Today, one in four Americans is providing some type of care for a person who has a chronic health condition. Often these CareGivers need support themselves because being a caretaker can be physically and emotionally exhausting.

CareGiving is defined as the provision of support and care to meet the needs of daily living of another person. Most CareGivers have little, if no, idea what is involved in caring for their loved on, or what the costs are going to be financially, emotionally, and physically. Most do not know what help is available or where to go for help.

Who are CareGivers?

66% are women- The gender balance shifts to close to equal participation among 18 to 49-year-old care recipients (47% of caregivers are male), while among the 50+ recipients, it tips to females (32% male, 68% female). [The National Alliance for Caregiving and AARP (2009), Caregiving in the U.S. National Alliance for Caregiving. Washington, D.C.] Updated: November, 2012
74% are married. 51% of caregivers are between the ages of 18 and 49 (While caregivers are found across the age span, the average age of a caregiver is 48.0 years). [The National Alliance for Caregiving and AARP (2009)] Updated: November, 2012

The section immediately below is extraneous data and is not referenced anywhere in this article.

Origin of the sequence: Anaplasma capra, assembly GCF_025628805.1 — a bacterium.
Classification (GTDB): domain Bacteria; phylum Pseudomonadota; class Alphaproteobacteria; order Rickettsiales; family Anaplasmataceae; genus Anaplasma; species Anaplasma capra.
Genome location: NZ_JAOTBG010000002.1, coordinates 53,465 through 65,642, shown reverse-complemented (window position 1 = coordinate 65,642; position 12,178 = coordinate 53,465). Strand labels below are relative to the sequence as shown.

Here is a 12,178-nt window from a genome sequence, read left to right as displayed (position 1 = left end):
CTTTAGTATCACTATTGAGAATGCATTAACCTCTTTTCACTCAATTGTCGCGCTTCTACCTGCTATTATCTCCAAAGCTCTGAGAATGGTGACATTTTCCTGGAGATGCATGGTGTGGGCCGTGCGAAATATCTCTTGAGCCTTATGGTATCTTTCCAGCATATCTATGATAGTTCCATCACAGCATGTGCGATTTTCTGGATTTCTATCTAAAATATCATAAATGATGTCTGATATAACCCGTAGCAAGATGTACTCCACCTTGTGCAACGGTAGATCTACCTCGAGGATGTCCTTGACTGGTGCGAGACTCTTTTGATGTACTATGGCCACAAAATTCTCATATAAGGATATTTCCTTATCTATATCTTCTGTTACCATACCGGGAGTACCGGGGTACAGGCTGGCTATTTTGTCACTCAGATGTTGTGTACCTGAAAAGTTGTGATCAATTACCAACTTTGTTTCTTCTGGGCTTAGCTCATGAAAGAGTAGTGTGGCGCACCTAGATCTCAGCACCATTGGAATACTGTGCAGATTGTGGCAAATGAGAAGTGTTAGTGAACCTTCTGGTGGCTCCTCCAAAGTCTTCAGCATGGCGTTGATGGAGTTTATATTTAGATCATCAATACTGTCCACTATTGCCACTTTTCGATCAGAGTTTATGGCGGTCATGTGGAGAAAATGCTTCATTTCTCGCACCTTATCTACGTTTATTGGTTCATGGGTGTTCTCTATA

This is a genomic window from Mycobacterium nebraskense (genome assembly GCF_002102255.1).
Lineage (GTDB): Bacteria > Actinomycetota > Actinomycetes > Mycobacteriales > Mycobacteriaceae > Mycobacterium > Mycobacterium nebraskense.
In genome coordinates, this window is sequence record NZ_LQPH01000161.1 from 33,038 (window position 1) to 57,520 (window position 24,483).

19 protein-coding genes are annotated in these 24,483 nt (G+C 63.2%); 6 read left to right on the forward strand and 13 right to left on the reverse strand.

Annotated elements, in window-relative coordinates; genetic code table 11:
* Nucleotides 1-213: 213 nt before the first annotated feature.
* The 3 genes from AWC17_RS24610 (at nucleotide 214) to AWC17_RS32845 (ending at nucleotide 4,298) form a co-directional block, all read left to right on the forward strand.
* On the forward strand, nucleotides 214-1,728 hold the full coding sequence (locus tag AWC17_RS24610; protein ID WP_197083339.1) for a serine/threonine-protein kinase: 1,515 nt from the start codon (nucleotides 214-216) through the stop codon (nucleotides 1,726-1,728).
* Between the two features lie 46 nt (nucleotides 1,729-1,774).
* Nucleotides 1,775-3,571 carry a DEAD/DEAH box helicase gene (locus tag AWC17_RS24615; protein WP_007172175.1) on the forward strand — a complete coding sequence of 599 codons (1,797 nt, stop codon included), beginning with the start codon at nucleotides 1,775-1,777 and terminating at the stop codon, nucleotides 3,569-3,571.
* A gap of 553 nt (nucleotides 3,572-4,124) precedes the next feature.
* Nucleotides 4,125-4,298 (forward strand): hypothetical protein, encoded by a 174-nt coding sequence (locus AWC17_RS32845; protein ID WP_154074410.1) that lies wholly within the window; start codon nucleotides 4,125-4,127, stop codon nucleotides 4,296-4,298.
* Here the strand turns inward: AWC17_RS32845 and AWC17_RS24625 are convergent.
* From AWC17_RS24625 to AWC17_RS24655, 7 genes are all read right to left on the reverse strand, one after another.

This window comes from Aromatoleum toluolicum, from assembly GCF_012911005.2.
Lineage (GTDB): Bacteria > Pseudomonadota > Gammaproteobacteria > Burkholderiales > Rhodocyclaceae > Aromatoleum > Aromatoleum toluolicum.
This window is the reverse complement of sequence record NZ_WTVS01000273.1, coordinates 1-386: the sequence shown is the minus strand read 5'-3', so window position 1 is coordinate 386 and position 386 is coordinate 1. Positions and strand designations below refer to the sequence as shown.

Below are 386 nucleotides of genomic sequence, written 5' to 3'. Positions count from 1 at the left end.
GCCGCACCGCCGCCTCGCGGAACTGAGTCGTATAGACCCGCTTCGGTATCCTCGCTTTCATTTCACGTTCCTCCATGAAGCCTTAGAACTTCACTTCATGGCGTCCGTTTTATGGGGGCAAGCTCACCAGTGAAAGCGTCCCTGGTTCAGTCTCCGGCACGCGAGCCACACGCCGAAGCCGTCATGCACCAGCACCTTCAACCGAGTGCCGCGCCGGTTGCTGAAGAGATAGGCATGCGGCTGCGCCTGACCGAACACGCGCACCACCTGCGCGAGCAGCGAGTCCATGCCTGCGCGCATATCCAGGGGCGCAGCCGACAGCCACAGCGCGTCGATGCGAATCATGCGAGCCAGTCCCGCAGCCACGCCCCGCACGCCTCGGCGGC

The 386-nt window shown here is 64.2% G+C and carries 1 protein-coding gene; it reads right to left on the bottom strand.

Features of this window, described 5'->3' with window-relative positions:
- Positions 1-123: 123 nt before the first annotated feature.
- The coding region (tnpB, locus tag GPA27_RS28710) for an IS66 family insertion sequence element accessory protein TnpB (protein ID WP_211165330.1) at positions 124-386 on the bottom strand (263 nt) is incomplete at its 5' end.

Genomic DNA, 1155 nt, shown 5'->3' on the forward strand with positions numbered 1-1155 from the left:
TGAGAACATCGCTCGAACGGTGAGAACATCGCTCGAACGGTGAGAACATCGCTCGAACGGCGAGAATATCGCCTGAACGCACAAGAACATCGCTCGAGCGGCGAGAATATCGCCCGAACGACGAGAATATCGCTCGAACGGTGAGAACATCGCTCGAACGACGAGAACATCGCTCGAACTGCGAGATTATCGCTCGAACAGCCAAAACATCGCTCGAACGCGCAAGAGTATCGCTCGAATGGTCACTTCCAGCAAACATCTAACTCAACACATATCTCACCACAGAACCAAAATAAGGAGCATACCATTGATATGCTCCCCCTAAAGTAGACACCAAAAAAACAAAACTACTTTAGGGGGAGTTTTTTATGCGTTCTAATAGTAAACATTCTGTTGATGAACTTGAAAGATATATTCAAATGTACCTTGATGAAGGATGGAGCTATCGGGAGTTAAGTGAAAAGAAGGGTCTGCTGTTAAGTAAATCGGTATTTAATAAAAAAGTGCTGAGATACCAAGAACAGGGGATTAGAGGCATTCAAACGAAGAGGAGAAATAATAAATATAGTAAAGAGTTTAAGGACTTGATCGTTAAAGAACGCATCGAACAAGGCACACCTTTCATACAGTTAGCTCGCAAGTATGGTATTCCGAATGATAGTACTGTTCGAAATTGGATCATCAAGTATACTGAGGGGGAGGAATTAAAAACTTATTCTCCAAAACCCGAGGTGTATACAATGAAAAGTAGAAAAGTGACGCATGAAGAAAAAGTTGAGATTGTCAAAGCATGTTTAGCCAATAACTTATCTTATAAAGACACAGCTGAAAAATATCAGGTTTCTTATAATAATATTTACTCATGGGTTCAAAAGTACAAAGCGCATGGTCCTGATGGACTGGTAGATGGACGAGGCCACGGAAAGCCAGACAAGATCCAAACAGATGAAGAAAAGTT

80% of care is provided in the caregiver’s home.
33% have been a caregiver for 5-10 years.
44% anticipate being a caregiver for more than 11 years.

Many CareGivers experience the following difficulties: sense of isolation, lack of understanding from others, responsibility for making major decisions for loved ones, loss of personal and leisure time, and no consistent help from other family members.

“He gives us strength to the weary and increases the power
of the weak. Even youths grow tired and weary, and young
men stumble and fall; but those who hope in the Lord will
renew their strength. They will soar on wings like eagles;
they will run and not grow weary, they will walk
and not be faint.” Isaiah 40:29-31